The courage and folly of a war that left in­deli­ble scars

Dur­ing World War I, mil­lions died, em­pires crum­bled, na­tions were formed and maps were re­drawn in ways that re­ver­ber­ate might­ily a cen­tury later

Business Standard - - IN DEPTH - ALAN COW­ELL

Sec­onds be­fore an ar­mistice for­mally ended World War I on November 11, 1918, Pvt Henry Ni­cholas Gun­ther, an Amer­i­can sol­dier from Bal­ti­more, mounted a fi­nal, one-man charge against a Ger­man ma­chine-gun nest in northeastern France.

The Ger­man gun­ners, The Bal­ti­more Sun­re­ported many years later, had tried to wave him away, but he ran on, only to per­ish in a burst of heavy au­to­matic fire — the last sol­dier of any na­tion­al­ity to die in the con­flict — at 10.59 am lo­cal time. One minute later, un­der the terms of an ar­mistice signed about six hours ear­lier, the so-called Great War, the “war to end all wars,” was over, and the world was an al­tered place.

The ca­su­al­ties since the con­flict’s first en­gage­ments in 1914 ran into many mil­lions, both mil­i­tary and civil­ian. The very na­ture of war­fare had changed ir­re­vo­ca­bly. Em­pires crum­bled, new na­tions arose and the world’s maps were re­drawn in ways that re­ver­ber­ate might­ily a cen­tury later. With men away at the front lines, women as­sumed roles in the work force back home that has­tened their eman­ci­pa­tion and changed so­cial ways for­ever.

The war’s un­fold­ing had been punc­tu­ated by re­lated events that would be­come mark­ers in his­tory: the Easter Ris­ing in Ire­land in 1916; the Rus­sian Revo­lu­tion a year later; the Sykes-Pi­cot Agree­ment of 1916 and the Bal­four Dec­la­ra­tion of 1917, which to­gether drew the pa­ram­e­ters of the mod­ern Mid­dle East and fore­shad­owed the cre­ation of Is­rael. In 1917, the United States en­tered the war with a de­ci­sive de­ploy­ment of sol­diers that was a first step to­ward taking on the sta­tus of a su­per­power.

Against those over­ar­ch­ing events, Pri­vate Gun­ther’s charge might seem no more than a postscript. Yet his “sad, sense­less end,” as The Bal­ti­more Sun­put it, en­dures as an em­blem of the courage and folly of a war that for­mally ended on the 11th hour of the 11th day of the 11th month in 1918. It is a re­minder, too, of a dif­fer­ent age of gal­lantry and pain, be­fore hu­man ex­pe­ri­ence was com­pressed into a pix­e­lated frag­ment, a fleet­ing dis­til­late trans­acted on so­cial me­dia.

A cen­tury on, a ques­tion re­mains: Will, or should, this commemoration of Vet­er­ans Day — or Ar­mistice Day, or Re­mem­brance Day, as the date is also known — be the last on this scale? Should the world con­tinue to pause in si­lence to honor the sac­ri­fice and brav­ery of those who fought it on the ground — “lions led by don­keys,” ac­cord­ing to a phrase used to scorn the bum­bling Bri­tish of­fi­cer class drawn from the up­per crust?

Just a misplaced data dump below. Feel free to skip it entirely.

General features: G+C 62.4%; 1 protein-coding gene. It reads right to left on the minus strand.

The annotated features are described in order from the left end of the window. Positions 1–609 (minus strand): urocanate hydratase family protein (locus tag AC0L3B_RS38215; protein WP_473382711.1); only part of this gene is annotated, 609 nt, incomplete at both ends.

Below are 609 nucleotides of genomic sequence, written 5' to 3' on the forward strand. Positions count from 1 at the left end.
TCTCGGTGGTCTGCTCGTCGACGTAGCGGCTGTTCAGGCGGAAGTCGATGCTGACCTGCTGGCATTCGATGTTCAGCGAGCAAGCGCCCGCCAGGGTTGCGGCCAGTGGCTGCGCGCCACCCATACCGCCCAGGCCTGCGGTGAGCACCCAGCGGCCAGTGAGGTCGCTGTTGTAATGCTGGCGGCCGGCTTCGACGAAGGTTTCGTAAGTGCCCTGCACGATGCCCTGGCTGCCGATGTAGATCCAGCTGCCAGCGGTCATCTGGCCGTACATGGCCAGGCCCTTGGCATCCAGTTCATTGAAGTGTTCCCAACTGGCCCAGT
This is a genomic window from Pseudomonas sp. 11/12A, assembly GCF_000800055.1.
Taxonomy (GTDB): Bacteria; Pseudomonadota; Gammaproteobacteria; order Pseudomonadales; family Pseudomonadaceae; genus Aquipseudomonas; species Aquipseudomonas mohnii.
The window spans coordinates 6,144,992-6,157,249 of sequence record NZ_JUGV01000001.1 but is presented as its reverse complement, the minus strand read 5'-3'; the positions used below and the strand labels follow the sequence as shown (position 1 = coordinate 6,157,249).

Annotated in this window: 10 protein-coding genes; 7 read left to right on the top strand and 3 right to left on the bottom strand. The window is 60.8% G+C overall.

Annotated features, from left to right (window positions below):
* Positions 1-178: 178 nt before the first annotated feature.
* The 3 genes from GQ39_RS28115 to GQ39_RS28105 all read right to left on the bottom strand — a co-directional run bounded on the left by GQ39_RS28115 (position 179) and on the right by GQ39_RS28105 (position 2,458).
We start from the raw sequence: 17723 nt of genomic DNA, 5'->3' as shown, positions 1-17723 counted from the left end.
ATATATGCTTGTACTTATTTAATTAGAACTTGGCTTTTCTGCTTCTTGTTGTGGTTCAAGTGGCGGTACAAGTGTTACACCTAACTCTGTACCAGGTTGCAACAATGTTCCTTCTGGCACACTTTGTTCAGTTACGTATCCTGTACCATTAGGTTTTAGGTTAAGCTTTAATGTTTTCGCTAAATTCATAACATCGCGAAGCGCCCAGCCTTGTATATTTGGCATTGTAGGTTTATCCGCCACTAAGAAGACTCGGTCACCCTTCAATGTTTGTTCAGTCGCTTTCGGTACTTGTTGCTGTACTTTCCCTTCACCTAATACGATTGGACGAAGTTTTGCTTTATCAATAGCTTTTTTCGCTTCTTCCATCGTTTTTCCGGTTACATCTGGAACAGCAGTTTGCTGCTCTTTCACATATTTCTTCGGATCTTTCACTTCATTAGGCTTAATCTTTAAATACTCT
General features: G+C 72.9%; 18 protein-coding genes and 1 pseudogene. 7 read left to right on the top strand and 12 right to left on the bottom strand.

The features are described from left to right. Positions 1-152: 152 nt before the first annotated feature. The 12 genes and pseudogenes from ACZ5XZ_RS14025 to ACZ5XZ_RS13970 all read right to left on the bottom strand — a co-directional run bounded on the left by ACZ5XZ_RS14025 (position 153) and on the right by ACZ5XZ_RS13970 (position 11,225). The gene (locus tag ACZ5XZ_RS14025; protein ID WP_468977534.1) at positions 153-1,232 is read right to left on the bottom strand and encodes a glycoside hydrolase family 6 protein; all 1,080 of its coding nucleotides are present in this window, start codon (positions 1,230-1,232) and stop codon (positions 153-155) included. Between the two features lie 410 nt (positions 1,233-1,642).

Some ar­gue that com­mem­o­ra­tions have be­come no more than lip ser­vice. But the warn­ings against col­lec­tive am­ne­sia go back a long way. Even in 1915, long be­fore the ar­mistice, one of the most quoted po­ems of the war, by the Cana­dian mil­i­tary doc­tor Lt. Col. John McCrae, imag­ined fallen sol­diers warn­ing the sur­vivors: “If ye break faith with us who die / We shall not sleep, though pop­pies grow / In Flan­ders fields.”

In to­day’s world of shift­ing in­ter­na­tional align­ments, un­easy alliances and grow­ing na­tion­al­ism, World War I of­fers a re­minder of how eas­ily and un­ex­pect­edly an ob­scure spark can ig­nite a con­fla­gra­tion. In 2011, for in­stance, when the self-im­mo­la­tion of a fruit vendor in Tu­nisia helped start the Arab Spring, who would have imag­ined that, seven years later, his ac­tion could have built into crises that have spread across the re­gion and rekin­dled ri­val­ries rem­i­nis­cent of the Cold War?

The 1914-18 war has found other cu­ri­ous, pos­si­bly in­ad­ver­tent, echoes. At a cam­paign rally in Mon­tana on November 3, Pres­i­dent Trump spoke about his ef­forts to pre­vent Cen­tral Amer­i­cans from cross­ing the bor­der into the United States, laud­ing what he called “all that beau­ti­ful barbed wire go­ing up to­day.” “Barbed wire, used prop­erly, can be a beau­ti­ful sight,” he mused.

Barbed wire, which was in­vented in the 19th cen­tury, was long used to fence off cat­tle ranges in the Amer­i­can West. It fig­ured, too, in the ar­chi­tec­ture of hu­man in­car­cer­a­tion. But in World War I, mile upon mile of coiled barbed wire wove through the blasted ter­rain of trench war­fare to cre­ate en­tan­gle­ments that im­peded foot sol­diers and ex­posed them to with­er­ing fire and bom­bard­ment.

In 1918, in a poem ti­tled “Ex­po­sure,” Wil­fred Owen evoked the delu­sional night­mares of sol­diers crouched in trenches, await­ing com­bat as a win­try wind howled over the bat­tle­field. He, too, spoke of barbed wire, though not in terms of beauty. “Watch­ing, we hear the mad gusts tug­ging on the wire, / Like twitch­ing ag­o­nies of men among its bram­bles.” Owen died seven days be­fore the ar­mistice stilled the guns.

The start of World War I is traced to events in Sara­jevo, then a part of Aus­tri­aHun­gary, on June 28, 1914, when Gavrilo Prin­cip, a young Ser­bian, fired a hand­gun and as­sas­si­nated Arch­duke Franz Fer­di­nand, the heir to the Haps­burg throne, and his wife, So­phie.

Bri­tish Prime Min­is­ter Theresa May and French Pres­i­dent Em­manuel Macron at the World War I French-Bri­tish me­mo­rial of Thiep­val in France

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